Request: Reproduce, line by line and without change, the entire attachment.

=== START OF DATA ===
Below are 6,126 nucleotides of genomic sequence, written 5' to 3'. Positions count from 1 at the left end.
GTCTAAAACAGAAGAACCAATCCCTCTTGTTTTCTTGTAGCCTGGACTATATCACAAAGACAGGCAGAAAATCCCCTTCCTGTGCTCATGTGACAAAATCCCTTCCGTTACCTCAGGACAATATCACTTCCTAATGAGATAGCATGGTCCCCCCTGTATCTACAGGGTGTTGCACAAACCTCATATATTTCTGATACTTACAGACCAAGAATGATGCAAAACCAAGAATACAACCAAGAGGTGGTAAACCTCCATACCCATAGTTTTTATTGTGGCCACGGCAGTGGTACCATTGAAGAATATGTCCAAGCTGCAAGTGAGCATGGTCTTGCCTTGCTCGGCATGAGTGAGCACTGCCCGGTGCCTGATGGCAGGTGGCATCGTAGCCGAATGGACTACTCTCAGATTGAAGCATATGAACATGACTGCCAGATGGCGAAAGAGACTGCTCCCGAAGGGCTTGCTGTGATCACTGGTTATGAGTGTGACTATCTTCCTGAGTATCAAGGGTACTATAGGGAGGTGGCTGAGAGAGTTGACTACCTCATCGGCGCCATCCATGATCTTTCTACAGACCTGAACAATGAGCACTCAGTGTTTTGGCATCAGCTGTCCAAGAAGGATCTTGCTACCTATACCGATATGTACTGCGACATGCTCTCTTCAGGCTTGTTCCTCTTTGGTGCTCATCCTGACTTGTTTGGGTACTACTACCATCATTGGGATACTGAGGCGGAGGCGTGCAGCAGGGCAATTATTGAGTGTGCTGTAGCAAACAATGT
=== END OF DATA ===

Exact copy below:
Below are 6,126 nucleotides of genomic sequence, written 5' to 3'. Positions count from 1 at the left end.
GTCTAAAACAGAAGAACCAATCCCTCTTGTTTTCTTGTAGCCTGGACTATATCACAAAGACAGGCAGAAAATCCCCTTCCTGTGCTCATGTGACAAAATCCCTTCCGTTACCTCAGGACAATATCACTTCCTAATGAGATAGCATGGTCCCCCCTGTATCTACAGGGTGTTGCACAAACCTCATATATTTCTGATACTTACAGACCAAGAATGATGCAAAACCAAGAATACAACCAAGAGGTGGTAAACCTCCATACCCATAGTTTTTATTGTGGCCACGGCAGTGGTACCATTGAAGAATATGTCCAAGCTGCAAGTGAGCATGGTCTTGCCTTGCTCGGCATGAGTGAGCACTGCCCGGTGCCTGATGGCAGGTGGCATCGTAGCCGAATGGACTACTCTCAGATTGAAGCATATGAACATGACTGCCAGATGGCGAAAGAGACTGCTCCCGAAGGGCTTGCTGTGATCACTGGTTATGAGTGTGACTATCTTCCTGAGTATCAAGGGTACTATAGGGAGGTGGCTGAGAGAGTTGACTACCTCATCGGCGCCATCCATGATCTTTCTACAGACCTGAACAATGAGCACTCAGTGTTTTGGCATCAGCTGTCCAAGAAGGATCTTGCTACCTATACCGATATGTACTGCGACATGCTCTCTTCAGGCTTGTTCCTCTTTGGTGCTCATCCTGACTTGTTTGGGTACTACTACCATCATTGGGATACTGAGGCGGAGGCGTGCAGCAGGGCAATTATTGAGTGTGCTGTAGCAAACAATGT